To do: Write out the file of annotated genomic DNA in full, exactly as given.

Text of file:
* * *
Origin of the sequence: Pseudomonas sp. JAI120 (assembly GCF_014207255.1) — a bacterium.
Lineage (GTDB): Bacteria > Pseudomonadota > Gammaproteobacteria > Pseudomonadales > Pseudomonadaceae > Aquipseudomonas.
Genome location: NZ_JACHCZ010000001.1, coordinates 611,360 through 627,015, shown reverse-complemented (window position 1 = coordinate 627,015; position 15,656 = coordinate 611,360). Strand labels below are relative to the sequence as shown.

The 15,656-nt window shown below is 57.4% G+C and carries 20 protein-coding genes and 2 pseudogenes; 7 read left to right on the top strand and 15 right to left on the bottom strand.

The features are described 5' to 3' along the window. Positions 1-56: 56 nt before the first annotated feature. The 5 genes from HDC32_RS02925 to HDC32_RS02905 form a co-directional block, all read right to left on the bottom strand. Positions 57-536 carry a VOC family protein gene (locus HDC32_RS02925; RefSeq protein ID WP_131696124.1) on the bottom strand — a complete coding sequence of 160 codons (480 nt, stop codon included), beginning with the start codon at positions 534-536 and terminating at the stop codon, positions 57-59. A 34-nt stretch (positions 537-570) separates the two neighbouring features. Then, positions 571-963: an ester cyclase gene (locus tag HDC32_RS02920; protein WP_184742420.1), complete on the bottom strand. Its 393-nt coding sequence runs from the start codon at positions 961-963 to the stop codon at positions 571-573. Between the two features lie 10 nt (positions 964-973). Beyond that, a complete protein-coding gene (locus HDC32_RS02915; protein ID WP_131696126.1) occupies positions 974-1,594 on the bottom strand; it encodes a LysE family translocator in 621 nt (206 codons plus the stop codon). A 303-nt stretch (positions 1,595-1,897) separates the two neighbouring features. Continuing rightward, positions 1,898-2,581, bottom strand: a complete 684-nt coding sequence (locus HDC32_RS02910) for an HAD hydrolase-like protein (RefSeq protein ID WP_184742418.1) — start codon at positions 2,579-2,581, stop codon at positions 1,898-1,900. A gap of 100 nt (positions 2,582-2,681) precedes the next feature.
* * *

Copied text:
Origin of the sequence: Pseudomonas sp. JAI120 (assembly GCF_014207255.1) — a bacterium.
Lineage (GTDB): Bacteria > Pseudomonadota > Gammaproteobacteria > Pseudomonadales > Pseudomonadaceae > Aquipseudomonas.
Genome location: NZ_JACHCZ010000001.1, coordinates 611,360 through 627,015, shown reverse-complemented (window position 1 = coordinate 627,015; position 15,656 = coordinate 611,360). Strand labels below are relative to the sequence as shown.

The 15,656-nt window shown below is 57.4% G+C and carries 20 protein-coding genes and 2 pseudogenes; 7 read left to right on the top strand and 15 right to left on the bottom strand.

The features are described 5' to 3' along the window. Positions 1-56: 56 nt before the first annotated feature. The 5 genes from HDC32_RS02925 to HDC32_RS02905 form a co-directional block, all read right to left on the bottom strand. Positions 57-536 carry a VOC family protein gene (locus HDC32_RS02925; RefSeq protein ID WP_131696124.1) on the bottom strand — a complete coding sequence of 160 codons (480 nt, stop codon included), beginning with the start codon at positions 534-536 and terminating at the stop codon, positions 57-59. A 34-nt stretch (positions 537-570) separates the two neighbouring features. Then, positions 571-963: an ester cyclase gene (locus tag HDC32_RS02920; protein WP_184742420.1), complete on the bottom strand. Its 393-nt coding sequence runs from the start codon at positions 961-963 to the stop codon at positions 571-573. Between the two features lie 10 nt (positions 964-973). Beyond that, a complete protein-coding gene (locus HDC32_RS02915; protein ID WP_131696126.1) occupies positions 974-1,594 on the bottom strand; it encodes a LysE family translocator in 621 nt (206 codons plus the stop codon). A 303-nt stretch (positions 1,595-1,897) separates the two neighbouring features. Continuing rightward, positions 1,898-2,581, bottom strand: a complete 684-nt coding sequence (locus HDC32_RS02910) for an HAD hydrolase-like protein (RefSeq protein ID WP_184742418.1) — start codon at positions 2,579-2,581, stop codon at positions 1,898-1,900. A gap of 100 nt (positions 2,582-2,681) precedes the next feature.